In September 2015, POV asked Art and Craft filmmakers Sam Cullman, Mark Becker and Jennifer Grausman what's happened since the cameras stopped rolling.
Can you provide an update on where Mark Landis and Matthew Leininiger are now? Has Mark shown any of his work in additional shows? Did Matthew get a new job and move on from "catching" Mark?
Mark Landis continues to meet admirers at screenings and festivals around the country. He now spends much of his time working on commissioned work from his website: http://marklandisoriginal.com and enjoys staying in touch with new friends he's met through his travels with Art and Craft.
Matt Leininger now enjoys his Tier III Process Assistant position in Sortation with Amazon Fulfillment in Hebron, Kentucky. He continues to reside in Cincinnati with his wife of 18 years, Jennie, and now seven year-old daughter, Katie, who is excelling in the second grade. Matt still wonders why he was the lone registrar to discover Mark Landis and stop him.
In what ways has Mark Landis engaged with the film since it's premiere at festivals and in theaters? How does he feel about the documentary?
Mark Landis has been a great spokesman for the film. He's attended many Q&As at festivals across the country, special events like the National Alliance on Mental Illness conference in Washington, DC (where he received a standing ovation after the film screening), and of course the theatrical premiere of the film in New York City. Mark has reported that he enjoyed the documentary when he first saw it at the Tribeca Film Festival, and though he only needed to watch it once — "he lived it, after all" — he continues to be a big supporter of the film. Still, he is quick to point out that if he'd made the film himself, it would have been the kind of movie that a politician might make about themselves where all the "bad parts would have been left on the cutting room floor."
Please share some of the most interesting reactions from viewers of the film. Have you been surprised by any of the conversations the film has helped start?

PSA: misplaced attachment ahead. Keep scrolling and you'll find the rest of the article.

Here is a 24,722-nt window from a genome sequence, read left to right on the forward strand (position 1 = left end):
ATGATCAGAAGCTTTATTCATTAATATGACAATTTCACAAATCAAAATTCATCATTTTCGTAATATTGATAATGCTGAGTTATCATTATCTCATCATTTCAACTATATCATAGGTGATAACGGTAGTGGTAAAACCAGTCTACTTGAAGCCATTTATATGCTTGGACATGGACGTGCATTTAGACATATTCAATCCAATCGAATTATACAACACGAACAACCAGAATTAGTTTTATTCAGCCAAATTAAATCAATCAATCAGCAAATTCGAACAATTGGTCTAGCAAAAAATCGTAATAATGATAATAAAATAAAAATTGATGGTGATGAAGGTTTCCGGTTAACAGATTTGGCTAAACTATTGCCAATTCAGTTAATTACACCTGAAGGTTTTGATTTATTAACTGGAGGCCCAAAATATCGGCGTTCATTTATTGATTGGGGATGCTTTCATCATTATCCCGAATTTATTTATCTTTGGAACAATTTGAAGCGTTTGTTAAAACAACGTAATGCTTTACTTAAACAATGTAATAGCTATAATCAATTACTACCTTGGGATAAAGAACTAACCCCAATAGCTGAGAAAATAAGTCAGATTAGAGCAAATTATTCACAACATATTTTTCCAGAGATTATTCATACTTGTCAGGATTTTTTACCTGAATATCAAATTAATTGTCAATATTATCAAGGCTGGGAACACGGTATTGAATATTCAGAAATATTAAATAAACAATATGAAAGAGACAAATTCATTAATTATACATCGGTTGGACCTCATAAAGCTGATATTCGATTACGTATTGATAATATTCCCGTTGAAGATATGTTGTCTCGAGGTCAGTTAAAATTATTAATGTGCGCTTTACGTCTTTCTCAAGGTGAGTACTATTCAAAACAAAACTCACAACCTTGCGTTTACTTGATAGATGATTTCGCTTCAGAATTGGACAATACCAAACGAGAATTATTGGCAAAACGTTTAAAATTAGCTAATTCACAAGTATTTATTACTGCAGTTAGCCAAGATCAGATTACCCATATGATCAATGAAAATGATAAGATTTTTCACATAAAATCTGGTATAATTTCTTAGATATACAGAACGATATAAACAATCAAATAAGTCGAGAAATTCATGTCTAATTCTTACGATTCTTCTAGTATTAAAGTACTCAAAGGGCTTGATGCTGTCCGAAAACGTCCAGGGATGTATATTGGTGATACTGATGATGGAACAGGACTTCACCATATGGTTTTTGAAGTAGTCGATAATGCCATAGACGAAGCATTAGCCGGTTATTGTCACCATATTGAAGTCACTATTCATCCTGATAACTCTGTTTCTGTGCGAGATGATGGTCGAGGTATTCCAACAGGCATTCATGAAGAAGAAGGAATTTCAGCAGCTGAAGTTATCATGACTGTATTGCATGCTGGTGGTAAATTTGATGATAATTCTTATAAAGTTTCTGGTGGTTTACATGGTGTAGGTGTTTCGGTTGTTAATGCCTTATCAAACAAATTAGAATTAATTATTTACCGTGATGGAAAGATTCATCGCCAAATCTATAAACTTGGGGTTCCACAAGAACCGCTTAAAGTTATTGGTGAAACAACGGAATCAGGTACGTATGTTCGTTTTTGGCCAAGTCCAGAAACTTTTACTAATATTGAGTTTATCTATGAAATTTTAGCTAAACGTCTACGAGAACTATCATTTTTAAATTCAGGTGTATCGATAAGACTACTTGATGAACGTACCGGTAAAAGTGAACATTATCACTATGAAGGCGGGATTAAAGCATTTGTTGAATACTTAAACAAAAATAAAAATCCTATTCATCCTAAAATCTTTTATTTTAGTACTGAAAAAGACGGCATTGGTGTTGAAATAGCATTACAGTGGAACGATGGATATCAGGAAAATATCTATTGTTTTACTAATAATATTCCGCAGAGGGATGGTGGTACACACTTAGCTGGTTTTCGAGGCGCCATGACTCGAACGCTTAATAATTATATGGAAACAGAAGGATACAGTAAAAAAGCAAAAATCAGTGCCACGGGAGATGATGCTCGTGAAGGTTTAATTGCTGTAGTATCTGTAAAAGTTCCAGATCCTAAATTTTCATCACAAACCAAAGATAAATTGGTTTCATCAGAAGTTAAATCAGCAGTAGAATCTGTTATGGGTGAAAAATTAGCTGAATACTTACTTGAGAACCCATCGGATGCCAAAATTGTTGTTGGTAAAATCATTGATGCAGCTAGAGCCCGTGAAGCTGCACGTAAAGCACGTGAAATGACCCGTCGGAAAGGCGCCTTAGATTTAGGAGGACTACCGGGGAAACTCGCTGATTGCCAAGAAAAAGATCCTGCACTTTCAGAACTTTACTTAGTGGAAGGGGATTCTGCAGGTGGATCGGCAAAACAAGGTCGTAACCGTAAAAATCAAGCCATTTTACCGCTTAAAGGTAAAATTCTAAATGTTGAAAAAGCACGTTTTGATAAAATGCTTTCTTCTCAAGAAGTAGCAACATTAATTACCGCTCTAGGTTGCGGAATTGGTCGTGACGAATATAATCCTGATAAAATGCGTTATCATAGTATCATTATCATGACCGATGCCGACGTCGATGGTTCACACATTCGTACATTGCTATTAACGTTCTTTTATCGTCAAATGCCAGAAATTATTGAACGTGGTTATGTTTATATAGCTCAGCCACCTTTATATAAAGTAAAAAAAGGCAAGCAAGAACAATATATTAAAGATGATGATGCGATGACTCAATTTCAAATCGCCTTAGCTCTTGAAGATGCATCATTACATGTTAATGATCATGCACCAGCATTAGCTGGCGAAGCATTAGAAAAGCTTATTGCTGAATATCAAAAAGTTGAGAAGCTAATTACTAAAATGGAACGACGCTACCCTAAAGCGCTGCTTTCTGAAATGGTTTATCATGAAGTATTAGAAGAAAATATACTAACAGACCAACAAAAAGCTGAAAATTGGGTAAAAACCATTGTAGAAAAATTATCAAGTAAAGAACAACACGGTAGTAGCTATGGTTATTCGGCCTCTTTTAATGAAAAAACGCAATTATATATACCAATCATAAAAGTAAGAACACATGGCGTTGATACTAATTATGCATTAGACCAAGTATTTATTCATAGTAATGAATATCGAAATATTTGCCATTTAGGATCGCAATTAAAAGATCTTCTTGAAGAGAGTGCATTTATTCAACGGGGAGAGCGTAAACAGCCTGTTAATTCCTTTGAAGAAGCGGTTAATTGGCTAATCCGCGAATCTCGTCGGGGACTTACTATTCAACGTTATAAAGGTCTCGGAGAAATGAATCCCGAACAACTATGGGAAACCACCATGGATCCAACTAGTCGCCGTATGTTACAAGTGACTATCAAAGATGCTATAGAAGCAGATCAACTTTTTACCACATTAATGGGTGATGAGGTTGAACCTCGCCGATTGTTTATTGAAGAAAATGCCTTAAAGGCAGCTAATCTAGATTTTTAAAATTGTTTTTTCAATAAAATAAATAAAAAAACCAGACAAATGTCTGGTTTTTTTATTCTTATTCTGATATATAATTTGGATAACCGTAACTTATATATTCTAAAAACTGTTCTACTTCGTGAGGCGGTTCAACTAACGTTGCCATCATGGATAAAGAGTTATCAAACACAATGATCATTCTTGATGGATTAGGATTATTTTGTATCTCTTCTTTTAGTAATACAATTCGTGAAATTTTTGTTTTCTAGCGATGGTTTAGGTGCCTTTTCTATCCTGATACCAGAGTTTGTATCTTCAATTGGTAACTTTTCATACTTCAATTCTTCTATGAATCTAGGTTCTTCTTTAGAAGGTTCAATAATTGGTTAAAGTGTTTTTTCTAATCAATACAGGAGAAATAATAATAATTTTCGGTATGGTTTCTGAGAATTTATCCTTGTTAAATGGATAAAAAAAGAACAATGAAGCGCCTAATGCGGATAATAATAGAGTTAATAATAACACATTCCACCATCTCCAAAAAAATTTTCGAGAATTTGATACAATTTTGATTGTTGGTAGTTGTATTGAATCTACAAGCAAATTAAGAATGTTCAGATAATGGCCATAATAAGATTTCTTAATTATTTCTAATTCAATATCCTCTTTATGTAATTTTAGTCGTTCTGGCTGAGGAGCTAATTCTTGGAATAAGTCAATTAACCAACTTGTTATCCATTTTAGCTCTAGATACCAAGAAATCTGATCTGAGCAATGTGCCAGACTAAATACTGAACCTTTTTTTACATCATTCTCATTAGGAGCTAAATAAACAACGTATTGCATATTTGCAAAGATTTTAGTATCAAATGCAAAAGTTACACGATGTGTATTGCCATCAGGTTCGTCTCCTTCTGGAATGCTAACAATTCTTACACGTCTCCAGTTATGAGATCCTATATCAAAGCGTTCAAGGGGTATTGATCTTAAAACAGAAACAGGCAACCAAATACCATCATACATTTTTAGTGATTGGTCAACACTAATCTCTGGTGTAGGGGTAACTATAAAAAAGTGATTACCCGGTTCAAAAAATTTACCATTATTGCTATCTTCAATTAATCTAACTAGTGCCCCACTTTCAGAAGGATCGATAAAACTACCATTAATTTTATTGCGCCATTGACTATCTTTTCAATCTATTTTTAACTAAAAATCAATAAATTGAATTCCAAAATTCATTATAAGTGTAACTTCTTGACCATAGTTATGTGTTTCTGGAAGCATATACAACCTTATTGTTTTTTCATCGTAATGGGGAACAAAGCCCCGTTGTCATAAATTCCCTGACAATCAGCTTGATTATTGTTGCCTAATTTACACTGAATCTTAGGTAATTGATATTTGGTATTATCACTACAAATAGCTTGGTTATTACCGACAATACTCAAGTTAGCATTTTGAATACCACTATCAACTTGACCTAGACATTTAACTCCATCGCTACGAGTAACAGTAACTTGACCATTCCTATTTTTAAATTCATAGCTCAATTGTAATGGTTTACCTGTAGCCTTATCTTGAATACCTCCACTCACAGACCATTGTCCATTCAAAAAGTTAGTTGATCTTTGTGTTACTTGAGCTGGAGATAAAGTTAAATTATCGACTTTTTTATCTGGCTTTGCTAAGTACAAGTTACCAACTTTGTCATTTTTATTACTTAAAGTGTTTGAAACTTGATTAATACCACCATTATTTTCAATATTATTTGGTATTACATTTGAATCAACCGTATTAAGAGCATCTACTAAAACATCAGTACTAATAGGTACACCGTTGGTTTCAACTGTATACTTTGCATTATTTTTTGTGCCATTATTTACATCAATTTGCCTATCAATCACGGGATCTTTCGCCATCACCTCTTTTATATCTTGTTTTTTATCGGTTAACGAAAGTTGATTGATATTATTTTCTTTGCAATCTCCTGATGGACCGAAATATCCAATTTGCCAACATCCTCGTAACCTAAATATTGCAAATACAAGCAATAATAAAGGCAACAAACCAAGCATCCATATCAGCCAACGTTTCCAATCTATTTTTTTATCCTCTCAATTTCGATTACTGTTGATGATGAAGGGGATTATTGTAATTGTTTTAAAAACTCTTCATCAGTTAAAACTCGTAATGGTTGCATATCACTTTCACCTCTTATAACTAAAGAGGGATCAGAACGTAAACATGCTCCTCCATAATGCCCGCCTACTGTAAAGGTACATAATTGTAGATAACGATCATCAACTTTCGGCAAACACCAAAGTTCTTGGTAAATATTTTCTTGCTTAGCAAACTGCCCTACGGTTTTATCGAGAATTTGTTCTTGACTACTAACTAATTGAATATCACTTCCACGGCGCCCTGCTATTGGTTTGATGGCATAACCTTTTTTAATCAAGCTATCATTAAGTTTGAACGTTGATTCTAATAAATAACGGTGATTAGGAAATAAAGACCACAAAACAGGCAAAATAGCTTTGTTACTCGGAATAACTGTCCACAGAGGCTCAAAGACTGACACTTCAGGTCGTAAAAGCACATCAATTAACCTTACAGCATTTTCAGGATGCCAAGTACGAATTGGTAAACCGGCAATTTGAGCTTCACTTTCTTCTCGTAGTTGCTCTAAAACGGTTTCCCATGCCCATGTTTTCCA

It's been wonderful to experience diverse reactions to the film — some people are sympathetic to Mark's point of view and others to Matt's, but most are drawn to the complexity of both characters and their parallel journeys.
Interestingly, after experiencing the film, many truly think of Mark as an artist, even as he continues to deny himself that designation (and is working constantly on non-forgery "original" paintings these days). As filmmakers, we're just thrilled to see the film leave viewers wrestling with questions about how we define and construct authenticity and authorship in the art world — and also in ourselves.
What additional conversations do you hope the public television broadcast of Art and Craft will spark?
Since being diagnosed at age 17 with schizophrenia and various other mental health disorders, Mark Landis fought to "escape the life of a mental patient" (his words) and for the most part he succeeded. His freedom allowed him the chance to engage with society, but he often found himself isolated from the world with which he wanted to connect. The reason Mark spends so much time alone in his room copying pictures accompanied by Turner Classic Movies and his paintings is in part due to this social isolation. Over the three years in making this film, we came to see that Mark's 30-year con was not so much a function of his mental illness but something that grew out of his need for the kind of validation and social engagement that we all seek and can often take for granted.
We hope that Art and Craft can provoke discussion about our societal approach to mental illness and the social isolation of people living with it. It's not just unfortunate that someone like Mark is alone in the world, but it is deeply problematic that people like Mark can't easily contribute their gifts to it. Fostering social engagement, integration, ways for folks connect and contribute seem like worthy goals for mental health policy moving forward. We would all benefit from a society that welcomes people like Mark Landis.
What are each of you working on next?
Sam Cullman is working as a cinematographer on other people's films and is developing his own documentaries (which he hopes to start shooting in earnest once his newborn son sleeps more than three hours in a row).
Jennifer Grausman is writing a narrative screenplay and developing new documentaries.
Mark Becker is developing his own documentaries and narrative films, and working as a consulting editor on several documentaries.